Eco driving dropped from driver CPC training plans
By: William Hobson
21 October 2010
Proposals to make eco-friendly driver training a compulsory part of Driver CPC by the previous government have been abandoned by Transport Minister Mike Penning.
Under the proposals from March 2010, made after a consultation on the uptake of 'eco-driving' - fuel efficient driving - such techniques would have become a mandatory part of CPC training, with drivers expected to undergo a relevant module every five years to qualify for commercial driving work. This was favoured by Skills for Logistics (SfL) but opposed by both the Freight Transport Association (FTA) and the Road Haulage Association.
Road Transport reports that then transport under-secretary Paul Clark said the government wanted 90 per cent of lorry drivers to have eco-friendly driver training as some 20% of all transport emissions come from logistics work. These figures have been noted by the new transport minister, Mike Penning, who says that eco-driving has "real potential" to reduce the "22% of UK greenhouse emissions" caused by road freight.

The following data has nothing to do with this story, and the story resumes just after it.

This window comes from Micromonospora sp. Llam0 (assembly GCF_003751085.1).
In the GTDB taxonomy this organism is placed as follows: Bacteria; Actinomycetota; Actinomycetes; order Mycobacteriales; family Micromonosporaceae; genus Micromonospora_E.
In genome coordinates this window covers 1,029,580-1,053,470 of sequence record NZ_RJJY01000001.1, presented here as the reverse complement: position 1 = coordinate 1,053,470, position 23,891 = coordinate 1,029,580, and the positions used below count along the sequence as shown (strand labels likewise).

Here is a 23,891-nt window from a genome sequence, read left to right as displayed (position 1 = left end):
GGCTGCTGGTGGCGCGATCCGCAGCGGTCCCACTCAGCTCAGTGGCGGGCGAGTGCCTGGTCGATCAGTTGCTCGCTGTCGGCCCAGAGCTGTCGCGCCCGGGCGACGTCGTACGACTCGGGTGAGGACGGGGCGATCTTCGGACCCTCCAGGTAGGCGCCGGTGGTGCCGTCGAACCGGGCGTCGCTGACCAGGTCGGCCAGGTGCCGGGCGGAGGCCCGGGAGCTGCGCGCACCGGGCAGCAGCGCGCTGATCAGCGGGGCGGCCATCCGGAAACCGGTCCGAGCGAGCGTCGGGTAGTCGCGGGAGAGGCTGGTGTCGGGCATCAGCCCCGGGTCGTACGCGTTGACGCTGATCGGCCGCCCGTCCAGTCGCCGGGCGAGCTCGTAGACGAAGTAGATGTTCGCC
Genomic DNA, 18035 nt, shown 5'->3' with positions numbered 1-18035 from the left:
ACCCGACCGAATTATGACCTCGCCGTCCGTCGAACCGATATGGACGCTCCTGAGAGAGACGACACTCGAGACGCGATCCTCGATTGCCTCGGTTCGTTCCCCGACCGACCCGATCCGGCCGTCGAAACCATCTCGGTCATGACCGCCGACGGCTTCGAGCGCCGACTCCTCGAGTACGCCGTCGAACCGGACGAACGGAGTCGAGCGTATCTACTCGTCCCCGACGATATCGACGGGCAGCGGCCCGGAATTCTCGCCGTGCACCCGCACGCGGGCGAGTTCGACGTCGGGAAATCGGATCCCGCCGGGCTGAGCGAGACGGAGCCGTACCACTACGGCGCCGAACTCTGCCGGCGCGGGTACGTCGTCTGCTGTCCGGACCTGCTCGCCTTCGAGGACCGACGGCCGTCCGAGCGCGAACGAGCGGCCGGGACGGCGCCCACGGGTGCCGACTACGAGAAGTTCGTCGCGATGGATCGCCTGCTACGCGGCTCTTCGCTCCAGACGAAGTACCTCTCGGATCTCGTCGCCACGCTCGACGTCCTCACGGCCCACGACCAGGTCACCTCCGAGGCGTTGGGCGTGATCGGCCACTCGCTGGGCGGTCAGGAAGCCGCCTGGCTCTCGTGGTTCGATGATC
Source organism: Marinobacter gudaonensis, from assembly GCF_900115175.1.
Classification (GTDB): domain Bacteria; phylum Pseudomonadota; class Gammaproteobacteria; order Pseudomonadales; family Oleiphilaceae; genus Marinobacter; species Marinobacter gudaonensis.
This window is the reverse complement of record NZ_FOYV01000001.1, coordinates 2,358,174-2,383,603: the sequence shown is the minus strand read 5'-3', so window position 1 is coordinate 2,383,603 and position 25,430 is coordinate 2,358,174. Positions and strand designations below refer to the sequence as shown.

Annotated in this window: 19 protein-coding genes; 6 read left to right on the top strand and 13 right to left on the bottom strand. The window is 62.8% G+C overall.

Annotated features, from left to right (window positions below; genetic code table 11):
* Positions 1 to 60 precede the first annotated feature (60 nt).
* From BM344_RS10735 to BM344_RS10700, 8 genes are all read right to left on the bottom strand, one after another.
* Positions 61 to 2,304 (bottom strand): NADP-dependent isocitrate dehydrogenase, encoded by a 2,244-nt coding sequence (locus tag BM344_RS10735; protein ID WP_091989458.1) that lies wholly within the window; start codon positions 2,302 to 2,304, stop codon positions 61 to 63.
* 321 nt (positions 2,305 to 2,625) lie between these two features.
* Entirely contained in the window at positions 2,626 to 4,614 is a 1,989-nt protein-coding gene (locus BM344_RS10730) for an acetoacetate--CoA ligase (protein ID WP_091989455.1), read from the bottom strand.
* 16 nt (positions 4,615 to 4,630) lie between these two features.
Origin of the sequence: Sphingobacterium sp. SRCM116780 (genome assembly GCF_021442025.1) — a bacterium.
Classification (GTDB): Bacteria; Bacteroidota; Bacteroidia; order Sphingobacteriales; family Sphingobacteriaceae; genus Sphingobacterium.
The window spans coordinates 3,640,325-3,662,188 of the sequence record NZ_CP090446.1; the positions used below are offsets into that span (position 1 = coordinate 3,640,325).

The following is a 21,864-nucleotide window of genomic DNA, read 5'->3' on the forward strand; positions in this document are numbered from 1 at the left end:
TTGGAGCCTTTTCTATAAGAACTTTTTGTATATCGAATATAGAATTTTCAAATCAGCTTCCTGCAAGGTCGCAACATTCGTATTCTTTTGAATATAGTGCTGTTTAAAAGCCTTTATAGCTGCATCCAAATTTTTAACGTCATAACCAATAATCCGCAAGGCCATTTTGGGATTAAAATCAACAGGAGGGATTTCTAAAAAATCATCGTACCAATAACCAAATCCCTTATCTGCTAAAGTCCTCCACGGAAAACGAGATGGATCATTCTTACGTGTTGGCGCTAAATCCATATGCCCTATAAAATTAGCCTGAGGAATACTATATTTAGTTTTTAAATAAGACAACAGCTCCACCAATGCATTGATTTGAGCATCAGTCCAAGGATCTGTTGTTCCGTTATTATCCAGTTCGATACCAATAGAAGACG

"However at this challenging economic time, I believe it is vital that we don't add to the regulatory burden that industry has to deal with," said Penning.
Instead the Department for Transport (DfT)has announced that it will work with the industry to promote eco-driving and fuel savings, with a review of the level of uptake expected in 2012.
"Reducing emissions means reducing fuel use and I am looking to the industry to take the lead in incorporating eco-driving and other fuel-reduction measures," said Penning.
Although the news has disappointed SfL chief executive Mike Jackson, who told Road Transport that "I can't help thinking that it is an opportunity lost" and voiced fears that "only the enlightened will now follow it up", the FTA has welcomed it.
Speaking in Transport Engineer, the FTA's chief economist Simon Chapman said it was "excellent news for industry."
"It is a welcome recognition by government that working with the grain of industry, through voluntary initiatives, has the potential to deliver the cost efficiencies that industry is striving for," he said.
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